Table 4 presents gastric cancer risk in relation to PG1, PG2, and the PG1 : 2 ratio using single cut points during the cumulative 1–5 years of initial follow-up. Although case numbers were small in the first year of follow-up, and thus the precision of the estimates is low, it appears that the magnitude of the association with PG1 was strongest during the first year of follow-up with the OR of 5.18 (95% CI: 0.49–54.76). No clear pattern over time was evident for PG2. For PG1 : 2 ratio, the magnitude of the risk estimate was greatest in the first year of follow-up with the OR of 3.12 (95% CI: 0.47–20.79) and gradually reduces to the overall level with 5 years of follow-up.

Table 4
The associations between pepsinogen 1 (PG1), pepsinogen 2 (PG2), and the PG1 : 2 ratio and gastric cancer risk in the Shanghai Women's Health Study by follow-up time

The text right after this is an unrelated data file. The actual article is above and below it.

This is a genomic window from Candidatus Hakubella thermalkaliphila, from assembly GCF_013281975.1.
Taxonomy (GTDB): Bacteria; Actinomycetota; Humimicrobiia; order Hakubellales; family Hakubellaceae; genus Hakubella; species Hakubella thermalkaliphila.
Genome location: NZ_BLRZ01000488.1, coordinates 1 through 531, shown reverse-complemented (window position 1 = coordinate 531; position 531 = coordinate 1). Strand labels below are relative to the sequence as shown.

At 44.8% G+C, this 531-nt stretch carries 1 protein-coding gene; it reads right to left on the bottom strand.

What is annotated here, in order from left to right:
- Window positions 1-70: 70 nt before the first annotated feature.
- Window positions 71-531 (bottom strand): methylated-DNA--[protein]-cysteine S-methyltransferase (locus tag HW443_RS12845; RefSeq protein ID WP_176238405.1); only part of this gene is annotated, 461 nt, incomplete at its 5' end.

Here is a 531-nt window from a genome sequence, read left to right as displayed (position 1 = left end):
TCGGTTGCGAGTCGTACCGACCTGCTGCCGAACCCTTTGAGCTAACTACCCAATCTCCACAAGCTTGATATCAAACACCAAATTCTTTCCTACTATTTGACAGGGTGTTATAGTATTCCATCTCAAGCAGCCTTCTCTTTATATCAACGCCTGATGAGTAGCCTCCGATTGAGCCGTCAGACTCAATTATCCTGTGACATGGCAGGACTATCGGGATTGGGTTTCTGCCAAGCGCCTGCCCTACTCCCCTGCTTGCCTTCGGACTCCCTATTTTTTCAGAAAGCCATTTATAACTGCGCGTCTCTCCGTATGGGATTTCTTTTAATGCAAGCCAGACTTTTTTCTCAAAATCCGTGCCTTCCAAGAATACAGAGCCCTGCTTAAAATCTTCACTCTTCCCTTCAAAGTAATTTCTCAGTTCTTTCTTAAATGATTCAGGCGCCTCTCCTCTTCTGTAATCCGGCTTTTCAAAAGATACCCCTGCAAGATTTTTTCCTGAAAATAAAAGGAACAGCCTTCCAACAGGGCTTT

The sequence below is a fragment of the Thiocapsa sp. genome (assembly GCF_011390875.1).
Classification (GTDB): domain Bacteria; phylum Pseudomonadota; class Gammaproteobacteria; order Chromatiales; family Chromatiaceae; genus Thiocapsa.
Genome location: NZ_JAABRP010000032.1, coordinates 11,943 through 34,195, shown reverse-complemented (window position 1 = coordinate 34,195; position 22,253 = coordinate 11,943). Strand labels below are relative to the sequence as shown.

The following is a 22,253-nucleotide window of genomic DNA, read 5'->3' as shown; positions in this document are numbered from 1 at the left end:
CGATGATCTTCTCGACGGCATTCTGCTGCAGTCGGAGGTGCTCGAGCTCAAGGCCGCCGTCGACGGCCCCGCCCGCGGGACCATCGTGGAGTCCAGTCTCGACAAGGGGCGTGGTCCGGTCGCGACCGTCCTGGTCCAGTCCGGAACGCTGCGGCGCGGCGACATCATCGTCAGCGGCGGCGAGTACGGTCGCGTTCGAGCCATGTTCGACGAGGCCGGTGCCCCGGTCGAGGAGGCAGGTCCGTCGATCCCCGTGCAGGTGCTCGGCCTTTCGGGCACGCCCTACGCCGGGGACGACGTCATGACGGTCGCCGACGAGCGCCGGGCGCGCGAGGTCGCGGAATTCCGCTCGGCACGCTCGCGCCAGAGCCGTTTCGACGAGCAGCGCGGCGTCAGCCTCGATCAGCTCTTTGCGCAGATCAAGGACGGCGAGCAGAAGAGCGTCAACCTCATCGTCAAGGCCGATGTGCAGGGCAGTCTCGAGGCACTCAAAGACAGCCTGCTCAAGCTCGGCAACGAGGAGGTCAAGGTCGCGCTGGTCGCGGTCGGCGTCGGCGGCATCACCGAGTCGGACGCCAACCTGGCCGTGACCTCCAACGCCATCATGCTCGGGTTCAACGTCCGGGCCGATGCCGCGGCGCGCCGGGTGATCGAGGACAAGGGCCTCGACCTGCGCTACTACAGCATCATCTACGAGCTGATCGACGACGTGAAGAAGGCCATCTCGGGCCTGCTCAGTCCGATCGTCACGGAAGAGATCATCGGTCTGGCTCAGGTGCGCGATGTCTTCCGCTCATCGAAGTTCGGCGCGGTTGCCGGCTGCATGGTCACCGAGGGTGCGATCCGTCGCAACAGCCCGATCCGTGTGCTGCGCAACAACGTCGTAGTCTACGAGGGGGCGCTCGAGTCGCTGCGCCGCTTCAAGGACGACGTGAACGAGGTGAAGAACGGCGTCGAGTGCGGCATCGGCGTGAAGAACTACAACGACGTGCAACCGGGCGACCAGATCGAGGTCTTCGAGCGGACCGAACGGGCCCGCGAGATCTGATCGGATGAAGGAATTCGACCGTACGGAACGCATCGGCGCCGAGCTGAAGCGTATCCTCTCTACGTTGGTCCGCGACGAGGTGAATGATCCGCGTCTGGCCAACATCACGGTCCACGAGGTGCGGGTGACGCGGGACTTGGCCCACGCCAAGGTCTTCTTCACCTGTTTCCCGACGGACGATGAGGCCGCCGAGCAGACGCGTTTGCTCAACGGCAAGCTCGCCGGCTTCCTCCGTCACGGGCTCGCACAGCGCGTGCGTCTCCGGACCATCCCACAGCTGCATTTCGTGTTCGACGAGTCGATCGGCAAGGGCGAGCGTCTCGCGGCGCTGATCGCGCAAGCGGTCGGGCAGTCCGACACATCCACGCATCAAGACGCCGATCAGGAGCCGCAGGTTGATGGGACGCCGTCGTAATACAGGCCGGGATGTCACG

Gastric cancer is the second most common cause of cancer death in the world (Parkin et al, 2005; Kamangar et al, 2006b). Finding methods for early detection of gastric cancer are particularly important because of its high incidence and low survival rates (Cunningham et al, 2005). In some countries with very high risk of gastric cancer, such as Japan, early detection programmes use upper gastrointestinal endoscopies to search for early cancerous lesions (Leung et al, 2008; Sugano, 2008). However, performing endoscopies in the entire population is not always feasible (Leung et al, 2008). Therefore, use of biological markers such as circulating pepsinogens, which indicate atrophic gastritis and the presence of other early lesions, have been used as a method to triage people who need endoscopies (Leung et al, 2008).